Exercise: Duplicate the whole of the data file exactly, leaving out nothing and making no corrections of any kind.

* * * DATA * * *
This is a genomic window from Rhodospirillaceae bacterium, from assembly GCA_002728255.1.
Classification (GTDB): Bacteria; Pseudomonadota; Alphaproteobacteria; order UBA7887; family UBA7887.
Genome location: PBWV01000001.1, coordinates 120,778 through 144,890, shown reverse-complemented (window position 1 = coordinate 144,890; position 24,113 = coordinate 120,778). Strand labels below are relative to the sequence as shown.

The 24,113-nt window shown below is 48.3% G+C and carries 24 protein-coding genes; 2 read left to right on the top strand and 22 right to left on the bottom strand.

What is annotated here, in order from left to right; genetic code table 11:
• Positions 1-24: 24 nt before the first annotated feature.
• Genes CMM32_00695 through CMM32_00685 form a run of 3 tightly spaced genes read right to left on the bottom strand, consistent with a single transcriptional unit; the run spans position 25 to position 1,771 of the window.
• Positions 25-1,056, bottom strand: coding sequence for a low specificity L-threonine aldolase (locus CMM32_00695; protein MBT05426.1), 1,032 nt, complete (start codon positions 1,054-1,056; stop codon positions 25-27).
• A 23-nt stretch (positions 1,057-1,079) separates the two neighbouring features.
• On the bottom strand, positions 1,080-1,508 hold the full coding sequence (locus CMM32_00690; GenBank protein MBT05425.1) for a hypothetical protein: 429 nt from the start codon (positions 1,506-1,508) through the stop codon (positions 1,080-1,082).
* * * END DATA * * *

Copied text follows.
This is a genomic window from Rhodospirillaceae bacterium, from assembly GCA_002728255.1.
Classification (GTDB): Bacteria; Pseudomonadota; Alphaproteobacteria; order UBA7887; family UBA7887.
Genome location: PBWV01000001.1, coordinates 120,778 through 144,890, shown reverse-complemented (window position 1 = coordinate 144,890; position 24,113 = coordinate 120,778). Strand labels below are relative to the sequence as shown.

The 24,113-nt window shown below is 48.3% G+C and carries 24 protein-coding genes; 2 read left to right on the top strand and 22 right to left on the bottom strand.

What is annotated here, in order from left to right; genetic code table 11:
• Positions 1-24: 24 nt before the first annotated feature.
• Genes CMM32_00695 through CMM32_00685 form a run of 3 tightly spaced genes read right to left on the bottom strand, consistent with a single transcriptional unit; the run spans position 25 to position 1,771 of the window.
• Positions 25-1,056, bottom strand: coding sequence for a low specificity L-threonine aldolase (locus CMM32_00695; protein MBT05426.1), 1,032 nt, complete (start codon positions 1,054-1,056; stop codon positions 25-27).
• A 23-nt stretch (positions 1,057-1,079) separates the two neighbouring features.
• On the bottom strand, positions 1,080-1,508 hold the full coding sequence (locus CMM32_00690; GenBank protein MBT05425.1) for a hypothetical protein: 429 nt from the start codon (positions 1,506-1,508) through the stop codon (positions 1,080-1,082).